Popular statistical software can handle the entire analytical process: planning, data collection, data access, data management and preparation, data analysis, reporting and deployment. Use of statistical analysis to classify and segment can increase the likelihood that we communicate only with people who are more likely to be interested in our offer.
Online Analytical Processing. With OLAP, users easily and selectively extract data, then view it from different perspectives. For example, a user can request that data be analyzed to display a spreadsheet showing all of a company’s widgets sold in Wyoming in August, compare revenue figures with those for the same products in October, and then see a comparison of other product sales in Wyoming in the same time period.
To facilitate this analysis, OLAP data is stored in a multidimensional database, which considers each data attribute as a separate “dimension.” This management tool lets marketers quickly review history and trends to take advantage of emerging opportunities and take corrective action on developing problems.
Data mining This finds the meaningful patterns and relationships in data and provides decision-making information about the future. Data mining procedures include: association, looking for patterns where one event is connected to another; sequence or path analysis, looking for patterns where one event leads to a later event; classification, looking for new patterns; clustering, finding and visually documenting groups of facts not previously known; and forecasting, discovering patterns in data that can lead to reasonable predictions about the future.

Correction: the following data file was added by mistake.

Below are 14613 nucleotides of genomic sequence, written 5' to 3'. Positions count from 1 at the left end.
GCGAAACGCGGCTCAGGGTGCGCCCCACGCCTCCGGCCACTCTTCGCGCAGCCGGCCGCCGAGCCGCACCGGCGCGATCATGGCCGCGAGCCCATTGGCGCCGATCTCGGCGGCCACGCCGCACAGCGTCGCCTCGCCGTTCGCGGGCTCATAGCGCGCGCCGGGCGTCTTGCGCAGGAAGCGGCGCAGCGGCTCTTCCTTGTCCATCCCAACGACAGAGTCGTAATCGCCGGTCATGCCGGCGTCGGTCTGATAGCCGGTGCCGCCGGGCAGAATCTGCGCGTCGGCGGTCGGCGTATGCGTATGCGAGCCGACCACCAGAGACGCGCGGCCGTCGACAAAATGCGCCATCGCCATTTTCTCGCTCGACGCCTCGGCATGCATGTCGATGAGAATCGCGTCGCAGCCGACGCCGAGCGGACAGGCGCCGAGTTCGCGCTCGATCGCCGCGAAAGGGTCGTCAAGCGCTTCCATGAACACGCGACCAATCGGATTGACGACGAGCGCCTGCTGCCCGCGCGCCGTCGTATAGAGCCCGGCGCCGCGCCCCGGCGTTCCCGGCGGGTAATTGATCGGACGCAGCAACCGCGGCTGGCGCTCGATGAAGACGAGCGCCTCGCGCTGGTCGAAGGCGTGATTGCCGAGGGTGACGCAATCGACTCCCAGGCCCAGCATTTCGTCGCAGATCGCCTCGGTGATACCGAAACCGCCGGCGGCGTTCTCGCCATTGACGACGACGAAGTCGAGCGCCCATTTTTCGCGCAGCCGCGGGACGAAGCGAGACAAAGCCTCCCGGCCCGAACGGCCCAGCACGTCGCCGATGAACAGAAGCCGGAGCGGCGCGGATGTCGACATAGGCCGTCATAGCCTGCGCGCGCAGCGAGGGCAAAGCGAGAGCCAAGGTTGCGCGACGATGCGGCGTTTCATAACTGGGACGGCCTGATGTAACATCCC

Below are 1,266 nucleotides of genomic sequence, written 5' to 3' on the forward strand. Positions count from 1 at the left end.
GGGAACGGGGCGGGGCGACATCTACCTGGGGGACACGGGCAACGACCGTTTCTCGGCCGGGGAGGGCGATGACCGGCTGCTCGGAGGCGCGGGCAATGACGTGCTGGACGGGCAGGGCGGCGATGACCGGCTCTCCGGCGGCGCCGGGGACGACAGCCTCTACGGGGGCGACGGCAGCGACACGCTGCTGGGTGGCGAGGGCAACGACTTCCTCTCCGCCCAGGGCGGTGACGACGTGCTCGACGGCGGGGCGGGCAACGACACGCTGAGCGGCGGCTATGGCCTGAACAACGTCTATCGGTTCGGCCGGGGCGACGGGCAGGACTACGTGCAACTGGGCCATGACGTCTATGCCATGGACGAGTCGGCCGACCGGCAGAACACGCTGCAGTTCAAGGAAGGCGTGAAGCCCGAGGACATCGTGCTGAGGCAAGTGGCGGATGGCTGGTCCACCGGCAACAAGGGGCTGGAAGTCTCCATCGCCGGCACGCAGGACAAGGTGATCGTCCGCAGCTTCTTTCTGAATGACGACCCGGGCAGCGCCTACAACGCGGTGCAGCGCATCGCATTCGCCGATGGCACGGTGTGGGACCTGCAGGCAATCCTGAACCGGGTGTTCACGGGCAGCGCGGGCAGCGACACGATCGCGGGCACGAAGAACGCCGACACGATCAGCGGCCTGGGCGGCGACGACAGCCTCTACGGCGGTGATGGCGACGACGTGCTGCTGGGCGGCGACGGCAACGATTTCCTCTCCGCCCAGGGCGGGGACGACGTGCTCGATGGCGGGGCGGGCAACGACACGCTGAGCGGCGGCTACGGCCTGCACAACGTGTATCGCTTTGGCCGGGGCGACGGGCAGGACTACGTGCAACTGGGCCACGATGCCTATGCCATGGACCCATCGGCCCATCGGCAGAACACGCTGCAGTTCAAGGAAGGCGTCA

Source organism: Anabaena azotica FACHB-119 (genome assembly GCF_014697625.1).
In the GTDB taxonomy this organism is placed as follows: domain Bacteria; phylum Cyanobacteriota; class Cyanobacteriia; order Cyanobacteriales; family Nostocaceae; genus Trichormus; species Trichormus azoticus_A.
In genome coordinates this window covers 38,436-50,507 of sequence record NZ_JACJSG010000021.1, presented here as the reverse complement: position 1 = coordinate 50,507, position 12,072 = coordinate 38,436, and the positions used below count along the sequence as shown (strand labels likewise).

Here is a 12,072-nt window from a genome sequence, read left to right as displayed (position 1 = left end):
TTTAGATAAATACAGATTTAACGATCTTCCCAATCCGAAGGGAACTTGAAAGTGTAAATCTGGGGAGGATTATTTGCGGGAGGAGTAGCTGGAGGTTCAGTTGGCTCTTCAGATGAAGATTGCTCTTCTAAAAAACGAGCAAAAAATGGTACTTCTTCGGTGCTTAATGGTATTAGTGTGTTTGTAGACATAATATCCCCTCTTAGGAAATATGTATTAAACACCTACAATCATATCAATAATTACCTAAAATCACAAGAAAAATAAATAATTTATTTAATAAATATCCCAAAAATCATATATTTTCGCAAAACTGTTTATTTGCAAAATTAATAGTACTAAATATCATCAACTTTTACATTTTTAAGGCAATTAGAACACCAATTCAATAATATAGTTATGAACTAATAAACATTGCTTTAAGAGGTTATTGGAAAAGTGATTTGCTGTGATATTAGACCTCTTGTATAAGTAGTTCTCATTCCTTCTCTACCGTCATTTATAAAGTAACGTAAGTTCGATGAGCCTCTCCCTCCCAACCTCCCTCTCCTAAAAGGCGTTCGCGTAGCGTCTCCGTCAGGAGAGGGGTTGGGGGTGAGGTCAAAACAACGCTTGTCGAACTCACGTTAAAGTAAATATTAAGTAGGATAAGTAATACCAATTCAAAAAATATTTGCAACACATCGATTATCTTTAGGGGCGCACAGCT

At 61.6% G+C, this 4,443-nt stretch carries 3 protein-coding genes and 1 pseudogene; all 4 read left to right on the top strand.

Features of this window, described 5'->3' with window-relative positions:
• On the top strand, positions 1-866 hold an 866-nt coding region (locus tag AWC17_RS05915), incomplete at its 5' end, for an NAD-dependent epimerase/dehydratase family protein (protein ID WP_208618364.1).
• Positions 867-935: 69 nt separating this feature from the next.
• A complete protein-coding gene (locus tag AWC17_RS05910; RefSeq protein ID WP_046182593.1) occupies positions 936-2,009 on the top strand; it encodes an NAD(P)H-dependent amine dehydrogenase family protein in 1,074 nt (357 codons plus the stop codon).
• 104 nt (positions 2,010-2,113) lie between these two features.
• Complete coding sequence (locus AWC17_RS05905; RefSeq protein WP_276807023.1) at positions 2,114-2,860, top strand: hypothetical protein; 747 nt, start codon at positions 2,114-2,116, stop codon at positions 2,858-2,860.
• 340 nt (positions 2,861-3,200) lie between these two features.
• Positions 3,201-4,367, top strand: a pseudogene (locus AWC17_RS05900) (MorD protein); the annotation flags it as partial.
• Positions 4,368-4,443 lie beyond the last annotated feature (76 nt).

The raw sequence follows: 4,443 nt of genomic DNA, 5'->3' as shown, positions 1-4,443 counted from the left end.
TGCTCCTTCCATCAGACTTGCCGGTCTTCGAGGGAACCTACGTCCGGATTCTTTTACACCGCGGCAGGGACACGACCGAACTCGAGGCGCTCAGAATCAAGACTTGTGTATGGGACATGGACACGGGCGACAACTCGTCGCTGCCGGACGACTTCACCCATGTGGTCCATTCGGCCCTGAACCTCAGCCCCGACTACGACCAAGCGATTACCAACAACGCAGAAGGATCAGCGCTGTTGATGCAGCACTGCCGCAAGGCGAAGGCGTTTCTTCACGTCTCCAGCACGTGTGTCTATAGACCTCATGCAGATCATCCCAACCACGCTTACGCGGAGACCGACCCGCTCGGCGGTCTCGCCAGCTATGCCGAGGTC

Data mining gives a clear picture of what is going to happen in time to change it. This includes: whom the best customers might be, which customers are likely to defect or, if the right data is gathered, which carry the risk of adverse reaction to marketing offers.
Text mining. Text mining analyzes unstructured textual data by finding patterns and relationships within thousands of documents, such as e-mails, call reports and Web sites. Text mining extracts terms and phrases, then classifies the terms into related groups such as products, organizations or people using the meaning and context of the text. This distilled information can be combined with other data sources and used with traditional data mining techniques such as clustering, classification and predictive modeling.
Questions to explore include which concepts occur together? What else are they linked to? What do they predict? The answers make the marketer better able to identify and head off potential consumer dissatisfaction and maximize consumer satisfaction.
With the massive amount of consumer data generated every moment of every day, and the necessity of carefully managing the relationship with the consumer, analytics no longer are a nice thing to have, they are essential.
It comes down to building a reciprocal relationship with the consumer. If we take the time to understand consumers based on the data we already have, we’ll be able to give them what they want or tell them about something of interest to them, thereby developing a relationship valued by the consumer.